Tuesday, November 27, 2007

Farmers Insurance Lowballs Storm Victims

During last December's wind storm, a 140-foot poplar ripped open the roof and enveloped the Denommee-Cronin house in West Seattle.

Nearly a year later, the house is still a wreck.

"There was a massive crack, one corner to other," said Gerard Denommee. "The whole sound in the house changed as it was split wide open and the rain as pouring down."

It was so bad, the fire department had to evacuate the family in the middle of the night. Yet their lowest moment came eight days after the storm, when Farmers Insurance offered them just $40,000 for repairs.

"And then he brought us out to a nice lunch and handed us the $40,000 check and I was floored, horrified and in shock," said Kathi Cronin.
The family says Farmers refused to even look behind the walls or ceiling for damage.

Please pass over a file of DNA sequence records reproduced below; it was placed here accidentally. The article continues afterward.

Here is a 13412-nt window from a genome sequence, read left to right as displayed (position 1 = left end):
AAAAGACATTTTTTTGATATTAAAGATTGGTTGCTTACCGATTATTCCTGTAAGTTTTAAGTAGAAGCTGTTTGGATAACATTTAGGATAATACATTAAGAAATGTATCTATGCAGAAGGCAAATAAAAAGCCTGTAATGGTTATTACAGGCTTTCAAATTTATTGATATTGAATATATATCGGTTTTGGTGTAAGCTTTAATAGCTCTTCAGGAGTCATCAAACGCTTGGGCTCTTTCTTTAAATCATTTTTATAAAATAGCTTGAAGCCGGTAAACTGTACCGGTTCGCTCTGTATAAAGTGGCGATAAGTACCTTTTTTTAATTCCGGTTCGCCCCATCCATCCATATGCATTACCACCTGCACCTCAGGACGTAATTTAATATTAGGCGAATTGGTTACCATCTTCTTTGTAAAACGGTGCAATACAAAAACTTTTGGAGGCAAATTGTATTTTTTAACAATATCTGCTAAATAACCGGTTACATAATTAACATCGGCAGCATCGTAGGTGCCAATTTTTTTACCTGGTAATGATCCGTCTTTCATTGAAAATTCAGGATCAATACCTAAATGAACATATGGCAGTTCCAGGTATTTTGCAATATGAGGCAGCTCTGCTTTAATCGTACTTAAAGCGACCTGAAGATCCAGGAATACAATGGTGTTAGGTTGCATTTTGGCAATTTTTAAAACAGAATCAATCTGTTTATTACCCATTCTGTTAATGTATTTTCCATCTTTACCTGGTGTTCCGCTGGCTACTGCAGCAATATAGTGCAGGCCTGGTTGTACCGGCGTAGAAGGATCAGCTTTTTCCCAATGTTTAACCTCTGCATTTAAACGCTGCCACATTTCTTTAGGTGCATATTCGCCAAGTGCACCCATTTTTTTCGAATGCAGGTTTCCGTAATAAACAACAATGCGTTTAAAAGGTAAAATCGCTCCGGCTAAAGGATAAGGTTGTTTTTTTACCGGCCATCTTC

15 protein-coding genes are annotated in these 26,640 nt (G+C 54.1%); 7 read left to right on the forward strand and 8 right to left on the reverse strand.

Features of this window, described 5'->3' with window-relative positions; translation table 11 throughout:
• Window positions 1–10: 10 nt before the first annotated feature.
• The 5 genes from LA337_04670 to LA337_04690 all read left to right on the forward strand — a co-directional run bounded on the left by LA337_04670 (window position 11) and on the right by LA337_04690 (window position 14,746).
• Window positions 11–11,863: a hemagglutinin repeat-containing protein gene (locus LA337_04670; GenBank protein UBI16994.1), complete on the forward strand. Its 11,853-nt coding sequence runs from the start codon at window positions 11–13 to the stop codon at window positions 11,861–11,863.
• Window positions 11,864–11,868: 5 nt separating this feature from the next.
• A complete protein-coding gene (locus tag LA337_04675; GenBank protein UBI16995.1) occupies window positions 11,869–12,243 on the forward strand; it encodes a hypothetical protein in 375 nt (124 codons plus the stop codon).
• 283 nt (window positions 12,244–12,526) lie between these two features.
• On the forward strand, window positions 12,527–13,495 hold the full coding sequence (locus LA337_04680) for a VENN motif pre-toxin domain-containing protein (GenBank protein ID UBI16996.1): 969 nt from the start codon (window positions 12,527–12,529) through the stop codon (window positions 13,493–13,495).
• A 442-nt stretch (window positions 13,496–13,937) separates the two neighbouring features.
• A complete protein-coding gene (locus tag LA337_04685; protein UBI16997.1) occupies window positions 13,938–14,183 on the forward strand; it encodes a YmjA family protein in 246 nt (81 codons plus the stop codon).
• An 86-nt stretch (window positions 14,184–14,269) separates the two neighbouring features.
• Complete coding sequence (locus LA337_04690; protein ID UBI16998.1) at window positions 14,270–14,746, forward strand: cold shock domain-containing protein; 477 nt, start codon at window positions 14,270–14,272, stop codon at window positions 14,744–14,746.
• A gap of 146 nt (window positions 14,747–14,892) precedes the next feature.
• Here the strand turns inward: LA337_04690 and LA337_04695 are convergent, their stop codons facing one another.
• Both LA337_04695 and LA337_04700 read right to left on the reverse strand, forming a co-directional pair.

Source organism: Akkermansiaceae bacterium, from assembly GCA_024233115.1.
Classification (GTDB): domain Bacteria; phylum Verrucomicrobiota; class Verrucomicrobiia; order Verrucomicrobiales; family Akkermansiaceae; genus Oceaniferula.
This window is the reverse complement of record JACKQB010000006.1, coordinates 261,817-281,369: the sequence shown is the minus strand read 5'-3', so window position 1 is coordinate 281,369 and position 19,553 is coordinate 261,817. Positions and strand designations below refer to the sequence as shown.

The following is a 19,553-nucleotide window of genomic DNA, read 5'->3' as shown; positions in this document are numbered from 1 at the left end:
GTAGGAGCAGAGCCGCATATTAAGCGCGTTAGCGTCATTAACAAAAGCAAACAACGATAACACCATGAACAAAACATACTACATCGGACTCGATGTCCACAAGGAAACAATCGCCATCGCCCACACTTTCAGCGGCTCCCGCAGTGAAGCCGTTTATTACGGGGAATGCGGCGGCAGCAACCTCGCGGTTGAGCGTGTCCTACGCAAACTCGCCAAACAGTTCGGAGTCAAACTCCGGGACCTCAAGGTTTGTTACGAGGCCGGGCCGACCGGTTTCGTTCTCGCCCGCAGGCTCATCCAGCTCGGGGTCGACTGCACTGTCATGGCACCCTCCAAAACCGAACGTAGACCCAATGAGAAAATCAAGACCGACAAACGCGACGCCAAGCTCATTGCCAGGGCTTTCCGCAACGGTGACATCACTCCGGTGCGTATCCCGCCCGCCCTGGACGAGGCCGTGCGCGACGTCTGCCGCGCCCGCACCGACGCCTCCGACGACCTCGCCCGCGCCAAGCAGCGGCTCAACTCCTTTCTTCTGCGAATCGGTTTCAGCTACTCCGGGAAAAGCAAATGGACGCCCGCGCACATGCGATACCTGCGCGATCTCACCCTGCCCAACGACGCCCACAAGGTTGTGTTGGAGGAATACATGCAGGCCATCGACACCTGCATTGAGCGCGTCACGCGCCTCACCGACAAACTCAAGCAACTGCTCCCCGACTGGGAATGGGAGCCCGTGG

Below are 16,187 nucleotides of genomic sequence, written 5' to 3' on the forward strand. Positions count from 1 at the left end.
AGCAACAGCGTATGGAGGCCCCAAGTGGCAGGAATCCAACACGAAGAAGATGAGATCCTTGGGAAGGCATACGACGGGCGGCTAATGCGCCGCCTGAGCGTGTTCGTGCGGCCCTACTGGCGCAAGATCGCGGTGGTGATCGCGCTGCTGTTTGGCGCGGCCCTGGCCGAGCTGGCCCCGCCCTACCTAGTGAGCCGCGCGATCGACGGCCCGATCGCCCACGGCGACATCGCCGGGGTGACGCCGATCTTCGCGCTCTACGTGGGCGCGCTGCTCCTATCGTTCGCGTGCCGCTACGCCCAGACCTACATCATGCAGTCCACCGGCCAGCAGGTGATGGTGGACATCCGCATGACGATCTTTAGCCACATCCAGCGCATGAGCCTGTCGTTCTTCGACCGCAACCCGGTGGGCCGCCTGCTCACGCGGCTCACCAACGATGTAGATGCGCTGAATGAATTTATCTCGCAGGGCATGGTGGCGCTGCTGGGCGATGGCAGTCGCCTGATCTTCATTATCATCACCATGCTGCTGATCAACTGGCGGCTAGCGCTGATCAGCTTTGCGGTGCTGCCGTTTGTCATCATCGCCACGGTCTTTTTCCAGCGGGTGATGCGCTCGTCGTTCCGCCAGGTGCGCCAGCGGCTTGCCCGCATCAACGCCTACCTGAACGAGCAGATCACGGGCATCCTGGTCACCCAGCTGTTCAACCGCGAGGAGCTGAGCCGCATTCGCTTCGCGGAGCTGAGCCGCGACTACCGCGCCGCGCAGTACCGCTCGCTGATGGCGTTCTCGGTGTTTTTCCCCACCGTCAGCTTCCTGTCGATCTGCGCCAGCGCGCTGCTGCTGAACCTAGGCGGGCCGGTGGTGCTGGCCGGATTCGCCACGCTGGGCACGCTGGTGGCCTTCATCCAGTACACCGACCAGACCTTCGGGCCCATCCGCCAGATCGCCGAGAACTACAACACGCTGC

"I want them to think about would they feel safe living in this house? Would they feel safe with their children or their grandchildren living in this house?" said Cronin.

But Denommee and Cronin say that's exactly what Farmers did, so they hired their own adjuster, who estimated it would take more than $200,000 to fix the home.


Wednesday, November 07, 2007

Louisiana Attorney General Charles Foti filed a lawsuit against Farmers Insurance

Louisiana Attorney General Charles Foti filed a lawsuit against Farmers Insurance and other insurance companies claiming they worked together to manipulate damage estimates and low-ball claims payments after the 2005 hurricanes. The lawsuit claims the companies coerced policyholders into settling damage claims for less than their actual value by editing engineering reports, delaying payments and forcing policyholders to go to court to challenge the estimates.

"This alleged scheme," Foti said in a written statement, "gave insurers an unjust advantage over policyholders ... by reaping huge profits from the misfortunes of persons whom they pledged to protect from the risk of loss."